What is new is the idea that the discovery of what is right is an idiosyncratic self-discovery. The self, as the field and the agent of moral discovery, acquires a whole new weight. The process of the self ratifying what it has discovered, that is, of consent, takes on a new prominence. Thus what is new is the construction of the self now held to be capable of aiming at an ideal of autonomy. Autonomy as an ideal renders the relation of the autonomous self to other selves, to community, to nature, and to divinity enormously problematic. The ethics and the anthropology of the autonomous self represent a departure from prior traditions of Western thought and religion.
The theme of autonomy has been of defining significance for modernity. Indeed, the major intellectual architects of the modern project have put the individual at the crux of their thought. Modern philosophy begins with the individual. For Descartes, often held to be the first modern philosopher, reality per se is discovered in self-reflection. Being depends upon the solitary, thinking ego for its self-disclosure. The little “I,” which was at best a microcosm of a vast, created (or, for Aristotle, eternal) macrocosm, now becomes the only open window onto the world of being. We cannot know, hence we cannot trust in, anything that is beyond what we can think. The little “I” has now become the arbiter of all that is.
If premodern men and women feared such radical independence, such excision from the context of an environing universe, moderns exult in it. Despite all of the modern talk of loneliness and alienation, the modern soul shrinks from attachments that are not of its own choosing. The modern soul, as Edward Shils put it, has a dread of metaphysical encumbrances. This dread is systematically expressed in the modern traditions of ethical and social thought. The newly definitive individual, stripped of constitutive attachments to primal groups and faiths, is an arbiter not only of what is but of what ought to be.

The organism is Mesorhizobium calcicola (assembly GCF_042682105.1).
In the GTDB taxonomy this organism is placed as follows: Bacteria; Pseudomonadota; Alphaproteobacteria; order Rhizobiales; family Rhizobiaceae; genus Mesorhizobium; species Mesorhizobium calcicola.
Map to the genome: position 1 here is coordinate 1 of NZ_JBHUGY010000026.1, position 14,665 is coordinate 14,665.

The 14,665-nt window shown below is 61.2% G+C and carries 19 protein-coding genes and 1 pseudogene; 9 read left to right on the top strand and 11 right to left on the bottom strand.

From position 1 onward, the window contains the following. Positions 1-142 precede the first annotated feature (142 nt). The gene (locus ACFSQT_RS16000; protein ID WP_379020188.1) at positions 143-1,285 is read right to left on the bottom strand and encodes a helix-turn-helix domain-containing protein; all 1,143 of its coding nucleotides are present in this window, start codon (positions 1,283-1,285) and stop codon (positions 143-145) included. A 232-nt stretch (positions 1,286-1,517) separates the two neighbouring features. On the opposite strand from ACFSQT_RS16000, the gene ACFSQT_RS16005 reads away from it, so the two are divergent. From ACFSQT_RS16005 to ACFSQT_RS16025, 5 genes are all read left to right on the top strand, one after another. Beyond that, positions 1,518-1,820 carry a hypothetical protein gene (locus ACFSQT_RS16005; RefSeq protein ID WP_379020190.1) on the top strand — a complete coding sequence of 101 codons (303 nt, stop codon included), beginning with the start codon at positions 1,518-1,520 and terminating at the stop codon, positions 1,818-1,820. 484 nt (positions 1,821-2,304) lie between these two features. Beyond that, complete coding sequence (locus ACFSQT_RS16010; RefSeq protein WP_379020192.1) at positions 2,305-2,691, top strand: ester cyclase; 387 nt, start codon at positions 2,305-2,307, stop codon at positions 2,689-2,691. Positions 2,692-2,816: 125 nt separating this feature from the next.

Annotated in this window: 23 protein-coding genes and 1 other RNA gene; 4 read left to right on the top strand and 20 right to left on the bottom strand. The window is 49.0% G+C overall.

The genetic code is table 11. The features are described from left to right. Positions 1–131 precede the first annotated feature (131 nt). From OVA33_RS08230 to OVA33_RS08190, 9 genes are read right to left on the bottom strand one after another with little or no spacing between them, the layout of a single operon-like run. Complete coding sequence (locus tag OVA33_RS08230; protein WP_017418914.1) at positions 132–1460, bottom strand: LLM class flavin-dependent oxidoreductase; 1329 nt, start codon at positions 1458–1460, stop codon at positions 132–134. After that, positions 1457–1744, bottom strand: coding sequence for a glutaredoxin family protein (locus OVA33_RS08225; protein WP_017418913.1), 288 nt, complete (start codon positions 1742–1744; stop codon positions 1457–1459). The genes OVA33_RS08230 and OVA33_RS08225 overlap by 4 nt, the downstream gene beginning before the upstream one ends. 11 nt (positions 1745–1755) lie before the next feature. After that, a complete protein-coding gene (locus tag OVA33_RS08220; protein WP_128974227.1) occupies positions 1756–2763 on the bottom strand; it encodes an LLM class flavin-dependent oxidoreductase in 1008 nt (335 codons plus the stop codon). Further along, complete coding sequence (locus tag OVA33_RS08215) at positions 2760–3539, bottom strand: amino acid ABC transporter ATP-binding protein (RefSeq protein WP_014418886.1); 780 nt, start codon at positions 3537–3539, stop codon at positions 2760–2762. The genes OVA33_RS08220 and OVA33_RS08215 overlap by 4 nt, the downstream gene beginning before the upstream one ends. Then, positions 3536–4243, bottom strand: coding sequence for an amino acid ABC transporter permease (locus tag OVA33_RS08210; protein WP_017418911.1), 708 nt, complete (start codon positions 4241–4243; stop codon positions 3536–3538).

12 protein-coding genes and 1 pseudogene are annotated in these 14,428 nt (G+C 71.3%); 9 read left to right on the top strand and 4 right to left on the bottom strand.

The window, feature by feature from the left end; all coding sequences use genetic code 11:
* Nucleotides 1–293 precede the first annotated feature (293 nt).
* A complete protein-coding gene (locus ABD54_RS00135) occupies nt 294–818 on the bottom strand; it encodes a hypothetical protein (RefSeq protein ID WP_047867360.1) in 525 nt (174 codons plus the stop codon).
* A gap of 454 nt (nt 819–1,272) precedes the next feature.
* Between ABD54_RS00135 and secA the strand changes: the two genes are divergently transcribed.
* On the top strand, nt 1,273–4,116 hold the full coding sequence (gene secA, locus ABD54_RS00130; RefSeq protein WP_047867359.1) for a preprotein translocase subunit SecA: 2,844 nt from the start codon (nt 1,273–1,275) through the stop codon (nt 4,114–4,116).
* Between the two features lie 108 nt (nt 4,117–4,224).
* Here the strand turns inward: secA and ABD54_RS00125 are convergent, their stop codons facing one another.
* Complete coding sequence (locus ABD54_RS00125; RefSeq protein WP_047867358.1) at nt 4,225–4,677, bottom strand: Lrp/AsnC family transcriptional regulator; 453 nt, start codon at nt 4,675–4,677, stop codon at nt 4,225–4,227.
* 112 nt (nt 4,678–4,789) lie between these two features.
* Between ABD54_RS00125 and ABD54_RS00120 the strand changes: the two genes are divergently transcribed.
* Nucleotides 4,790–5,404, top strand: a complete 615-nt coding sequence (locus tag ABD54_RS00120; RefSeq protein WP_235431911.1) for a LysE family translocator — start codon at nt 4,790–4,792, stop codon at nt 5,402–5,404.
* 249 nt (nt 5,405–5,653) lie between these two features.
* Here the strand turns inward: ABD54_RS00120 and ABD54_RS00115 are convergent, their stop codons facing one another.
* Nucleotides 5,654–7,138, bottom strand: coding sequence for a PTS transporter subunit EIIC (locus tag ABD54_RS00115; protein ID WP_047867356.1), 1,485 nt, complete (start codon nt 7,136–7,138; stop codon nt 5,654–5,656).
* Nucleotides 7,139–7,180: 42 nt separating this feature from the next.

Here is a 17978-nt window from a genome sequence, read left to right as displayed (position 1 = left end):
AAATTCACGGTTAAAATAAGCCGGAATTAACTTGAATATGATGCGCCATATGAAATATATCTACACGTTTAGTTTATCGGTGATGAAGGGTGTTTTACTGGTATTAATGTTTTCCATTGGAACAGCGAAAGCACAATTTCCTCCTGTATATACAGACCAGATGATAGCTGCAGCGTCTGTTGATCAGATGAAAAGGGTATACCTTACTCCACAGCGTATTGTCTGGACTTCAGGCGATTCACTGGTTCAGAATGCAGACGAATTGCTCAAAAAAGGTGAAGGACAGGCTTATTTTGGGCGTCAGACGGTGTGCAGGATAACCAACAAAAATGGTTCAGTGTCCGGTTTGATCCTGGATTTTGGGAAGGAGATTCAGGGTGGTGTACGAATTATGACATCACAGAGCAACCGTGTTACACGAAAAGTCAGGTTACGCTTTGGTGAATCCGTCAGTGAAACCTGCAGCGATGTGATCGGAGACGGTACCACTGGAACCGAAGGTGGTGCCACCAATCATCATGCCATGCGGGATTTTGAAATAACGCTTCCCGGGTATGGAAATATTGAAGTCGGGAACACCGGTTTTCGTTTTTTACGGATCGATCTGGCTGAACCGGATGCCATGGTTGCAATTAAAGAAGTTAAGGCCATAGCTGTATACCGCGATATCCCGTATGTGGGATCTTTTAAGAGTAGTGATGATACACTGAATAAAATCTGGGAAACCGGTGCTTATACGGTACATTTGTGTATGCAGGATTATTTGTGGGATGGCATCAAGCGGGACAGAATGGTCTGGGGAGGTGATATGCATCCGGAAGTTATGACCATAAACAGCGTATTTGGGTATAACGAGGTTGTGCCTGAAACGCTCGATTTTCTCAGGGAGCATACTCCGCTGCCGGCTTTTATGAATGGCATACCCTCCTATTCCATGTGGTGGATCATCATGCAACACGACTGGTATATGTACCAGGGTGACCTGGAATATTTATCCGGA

Although autonomy is not antithetical to authority per se, it is antithetical to traditional, heteronomous authority. Autonomy regards claims to authority that cannot be validated by, or in principle discovered within, the self as suspect. Traditional authority is based on claims to a superior wisdom, to divine revelation or to the accumulated and refined legacy of the ancestors. The modern ideal rejects this as so much paternalism. No prophet, philosopher-king, or historical collectivity knows better than the individual what the individual’s good is. No human arrangement affecting our lives and destinies that does not rise from, or merit the consent of, the individual so affected ought to exist. Furthermore, this consent is a private matter. No one can tell us what we ought to consent to. Society should not prescribe our good for us. Only we who know ourselves best, as John Stuart Mill argued, can decide what is our special good. There are as many goods as there are persons. Autonomy implies that we are epistemic and ethical worlds unto ourselves.